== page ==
lokalkompass logoRitchie Blackmore: Guitar legend appearing at the Ruhr Congress in Bochum

Blackmore's Night is the unique renaissance / folk / rock project of the legendary, former guitarist of Deep Purple and Rainbow, Ritchie Blackmore, and his wife, singer Candice Night. The group plays Renaissance oriented music from the 15th and 16th centuries. Their traditional acoustic instrumentation is discreetly complemented with modern instruments.

On Wednesday, July 13th, this delightful journey can be experienced from 8 o'clock at the Ruhr Congress under the slogan "All our Yesterdays".

Blackmore has turned away from riff-based, hard rock to playing his guitar, mainly, in the classical style with the "Night". Accompanied by his wife and band, Blackmore's Night perform traditional and European folk music in a cloak of current pop-rock song structures with the addition of medieval sounds in a modern style. Occasionally they can be heard with electric guitar playing Deep Purple - or Rainbow classics. The melodious singing of Candice Night gives the whole affair a special colour. Inspired by centuries-old songs, Blackmore's Night also compose new passages and arrangements to give the original melody a new drive, still maintaining their romance, passion and connection to the Middle Ages. The band plays live exclusively with historic costume, the audience at the concerts also often appear in medieval clothes.  We have an exclusive interview, Ritchie Blackmore and Candice Night:


Blackmore's Night has now existed for 20 years, Could you describe the musical development of the band from their first steps to the present?

Blackmore: In these 20 years, I have learned what instruments harmonize with other and which are mutually exclusive. For example, an organ blends nicely with a mandolin, but a Shawm conflicts with a synthesizer. Just little things like that. Take shawms for instance, it is not as easy as one might think because it slightly distorts certain notes - this is simply the nature of the instrument. Some producers want to correct the pitch, but that distorts it's natural organic sound. I have figured out some ways of tuning mandolins and other instruments that I did not know before. There is a big difference between the acoustic and electronic playing of instruments and also in the way of sound amplification.

Night: I think each CD was a snapshot of where we were as a band at that time. "Shadow of the Moon", our first CD, had very strong songs with a completely unadulterated innocence. I had never sung before an audience or on a CD, so we cannot capture that innocence again, not matter how hard we try. The second CD, "Under a Violet Moon" was written during our tour. We realized then that we need more oomph and songs with audience participation to entertain the people. With the third, "Fires at Midnight", more electric guitars were mixed with shawm which I played for the first time. "Ghost of a Rose", the fourth CD, had significantly more orchestral and dramatic effects - further evaluation of ourselves as people, musicians and spiritual beings. So as we went through our lives, it is also reflected on each CD, what we experienced every year.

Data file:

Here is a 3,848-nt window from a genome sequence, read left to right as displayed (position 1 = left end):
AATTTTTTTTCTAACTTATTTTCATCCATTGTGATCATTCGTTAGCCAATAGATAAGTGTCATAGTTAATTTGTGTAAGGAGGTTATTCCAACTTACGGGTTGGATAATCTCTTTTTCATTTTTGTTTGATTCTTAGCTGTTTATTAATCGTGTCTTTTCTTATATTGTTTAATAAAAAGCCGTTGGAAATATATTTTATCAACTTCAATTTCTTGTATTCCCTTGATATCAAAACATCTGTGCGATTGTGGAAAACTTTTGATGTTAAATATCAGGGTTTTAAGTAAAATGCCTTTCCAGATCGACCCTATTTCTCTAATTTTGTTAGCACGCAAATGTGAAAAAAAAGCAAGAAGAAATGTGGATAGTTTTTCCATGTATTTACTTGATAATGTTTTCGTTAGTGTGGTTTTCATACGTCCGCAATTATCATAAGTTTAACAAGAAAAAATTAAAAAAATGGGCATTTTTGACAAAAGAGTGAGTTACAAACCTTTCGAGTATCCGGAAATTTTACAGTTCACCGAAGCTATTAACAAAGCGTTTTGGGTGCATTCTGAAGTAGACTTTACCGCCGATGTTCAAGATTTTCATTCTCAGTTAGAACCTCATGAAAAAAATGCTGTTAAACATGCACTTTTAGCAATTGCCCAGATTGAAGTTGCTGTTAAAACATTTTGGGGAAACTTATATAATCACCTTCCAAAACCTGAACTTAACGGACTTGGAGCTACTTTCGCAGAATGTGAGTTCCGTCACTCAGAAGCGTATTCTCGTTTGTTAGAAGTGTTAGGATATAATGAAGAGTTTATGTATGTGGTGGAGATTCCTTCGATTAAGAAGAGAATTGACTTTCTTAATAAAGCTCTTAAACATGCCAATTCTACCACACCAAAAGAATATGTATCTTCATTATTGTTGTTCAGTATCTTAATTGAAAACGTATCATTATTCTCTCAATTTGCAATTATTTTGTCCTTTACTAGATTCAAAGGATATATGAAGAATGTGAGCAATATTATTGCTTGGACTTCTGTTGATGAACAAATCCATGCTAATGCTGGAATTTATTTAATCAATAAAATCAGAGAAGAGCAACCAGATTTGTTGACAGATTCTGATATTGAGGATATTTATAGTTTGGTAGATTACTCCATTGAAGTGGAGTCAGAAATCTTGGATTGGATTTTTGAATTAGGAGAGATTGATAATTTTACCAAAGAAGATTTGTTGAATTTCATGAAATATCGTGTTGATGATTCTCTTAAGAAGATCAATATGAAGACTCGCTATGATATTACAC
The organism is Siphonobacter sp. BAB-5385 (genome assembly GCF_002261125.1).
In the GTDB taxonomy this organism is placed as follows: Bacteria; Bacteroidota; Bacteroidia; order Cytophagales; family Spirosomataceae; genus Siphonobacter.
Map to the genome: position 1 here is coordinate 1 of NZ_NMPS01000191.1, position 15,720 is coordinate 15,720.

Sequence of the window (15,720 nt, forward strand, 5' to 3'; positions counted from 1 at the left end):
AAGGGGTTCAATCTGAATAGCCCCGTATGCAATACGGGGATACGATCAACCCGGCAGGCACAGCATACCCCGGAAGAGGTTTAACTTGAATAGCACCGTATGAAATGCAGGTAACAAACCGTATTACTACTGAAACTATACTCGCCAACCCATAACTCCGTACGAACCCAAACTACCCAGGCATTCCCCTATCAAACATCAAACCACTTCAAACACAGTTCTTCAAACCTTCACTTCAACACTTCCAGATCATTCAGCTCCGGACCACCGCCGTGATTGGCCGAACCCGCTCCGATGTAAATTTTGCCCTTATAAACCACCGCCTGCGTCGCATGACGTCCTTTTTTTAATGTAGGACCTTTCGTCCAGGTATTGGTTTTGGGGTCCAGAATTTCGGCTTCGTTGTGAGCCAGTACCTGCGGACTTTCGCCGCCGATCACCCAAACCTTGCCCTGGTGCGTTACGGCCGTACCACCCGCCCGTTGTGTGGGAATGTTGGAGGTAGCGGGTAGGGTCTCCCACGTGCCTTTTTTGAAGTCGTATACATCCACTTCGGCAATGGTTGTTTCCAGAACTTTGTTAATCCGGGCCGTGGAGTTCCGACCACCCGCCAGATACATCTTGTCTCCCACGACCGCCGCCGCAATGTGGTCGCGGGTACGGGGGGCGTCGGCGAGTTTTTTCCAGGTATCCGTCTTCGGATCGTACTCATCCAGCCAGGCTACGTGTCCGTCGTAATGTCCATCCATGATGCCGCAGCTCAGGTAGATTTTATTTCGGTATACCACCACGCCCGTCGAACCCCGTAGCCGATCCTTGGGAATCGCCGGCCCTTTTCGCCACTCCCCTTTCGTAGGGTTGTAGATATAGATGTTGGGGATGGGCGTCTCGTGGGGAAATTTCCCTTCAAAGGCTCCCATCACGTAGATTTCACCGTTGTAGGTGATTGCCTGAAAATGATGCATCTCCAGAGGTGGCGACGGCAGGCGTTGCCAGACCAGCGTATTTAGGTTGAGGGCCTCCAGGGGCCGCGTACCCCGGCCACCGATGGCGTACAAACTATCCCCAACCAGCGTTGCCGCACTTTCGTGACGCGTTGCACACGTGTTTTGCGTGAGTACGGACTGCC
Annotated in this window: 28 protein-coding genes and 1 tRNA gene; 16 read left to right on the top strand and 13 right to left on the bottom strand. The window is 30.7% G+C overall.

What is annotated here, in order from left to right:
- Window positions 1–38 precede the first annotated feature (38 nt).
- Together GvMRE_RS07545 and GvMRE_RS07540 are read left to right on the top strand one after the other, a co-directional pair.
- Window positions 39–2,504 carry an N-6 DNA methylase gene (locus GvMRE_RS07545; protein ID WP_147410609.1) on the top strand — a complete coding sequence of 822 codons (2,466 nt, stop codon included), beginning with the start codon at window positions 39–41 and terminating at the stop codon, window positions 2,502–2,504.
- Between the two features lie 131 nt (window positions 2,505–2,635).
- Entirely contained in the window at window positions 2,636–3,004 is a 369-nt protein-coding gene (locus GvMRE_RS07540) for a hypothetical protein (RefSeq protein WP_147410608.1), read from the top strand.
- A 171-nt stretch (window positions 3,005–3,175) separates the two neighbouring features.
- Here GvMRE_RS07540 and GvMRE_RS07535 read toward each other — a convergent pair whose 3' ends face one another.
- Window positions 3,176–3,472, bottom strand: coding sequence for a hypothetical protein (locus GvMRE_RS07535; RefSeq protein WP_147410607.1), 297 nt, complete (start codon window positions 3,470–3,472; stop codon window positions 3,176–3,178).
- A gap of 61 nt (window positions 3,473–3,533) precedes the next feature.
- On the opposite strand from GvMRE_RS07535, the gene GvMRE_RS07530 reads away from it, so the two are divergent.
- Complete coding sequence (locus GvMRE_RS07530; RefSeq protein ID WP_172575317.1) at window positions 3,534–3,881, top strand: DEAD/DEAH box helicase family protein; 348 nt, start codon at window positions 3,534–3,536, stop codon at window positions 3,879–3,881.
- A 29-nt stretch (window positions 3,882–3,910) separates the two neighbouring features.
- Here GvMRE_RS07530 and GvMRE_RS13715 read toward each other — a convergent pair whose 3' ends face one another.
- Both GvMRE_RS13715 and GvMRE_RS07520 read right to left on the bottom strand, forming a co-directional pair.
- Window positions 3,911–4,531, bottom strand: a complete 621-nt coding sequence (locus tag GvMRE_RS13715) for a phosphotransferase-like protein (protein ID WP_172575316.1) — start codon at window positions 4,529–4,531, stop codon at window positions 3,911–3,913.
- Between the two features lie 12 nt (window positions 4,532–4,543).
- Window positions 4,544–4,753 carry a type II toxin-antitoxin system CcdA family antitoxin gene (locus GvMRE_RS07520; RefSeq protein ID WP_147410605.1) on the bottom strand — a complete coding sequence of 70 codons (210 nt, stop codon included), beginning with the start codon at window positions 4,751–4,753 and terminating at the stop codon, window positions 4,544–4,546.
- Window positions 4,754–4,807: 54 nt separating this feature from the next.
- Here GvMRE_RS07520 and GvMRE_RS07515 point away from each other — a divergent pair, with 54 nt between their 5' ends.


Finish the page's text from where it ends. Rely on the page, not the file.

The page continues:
You have made many recordings and played many concerts. What can we expect at the 2016 RuhrCongress concert?

Night: We will be there to put on the best show we can. It is a family show, we adapt and customize our set list every night to the venue and as the audience desires, so we never know which songs we will play until we are on stage. We encourage the audience to come dressed up so that it looks more like a local costume party than a concert. This results in a more personal and fun atmosphere. We always include some of the old songs by Ritchie. It's an eclectic mix of rock, Renaissance, ballads, pub music and instrumental pieces by our seven-piece band. We are always trying to give the audience a musical escape from the pressures of modern life.


Will we hear "Child in Time"? And perhaps it is a special treat for you, just to play this song, which is missing from the Deep Purple concerts since 2002? They say it is not played, because Ian Gillan's  voice suffers too much from screaming.

Blackmore: We will not play "Child in Time", which is just not fun anymore. There is always the possibility of playing "Moonlight Shadow" since it was on our last CD, or "Wish You Were Here" (the Rednex song, not the one by Pink Floyd.). We always ask the audience what to play. So it all depends on the night.


This year there is also a re-forming of your group Rainbow, with the others and  a concert at the Loreley Festival. Are you maybe interested to play more hard rock on stage?

Blackmore: I just do shows with great musicians, but that's all, and it is not full-time.

Marc Keiterling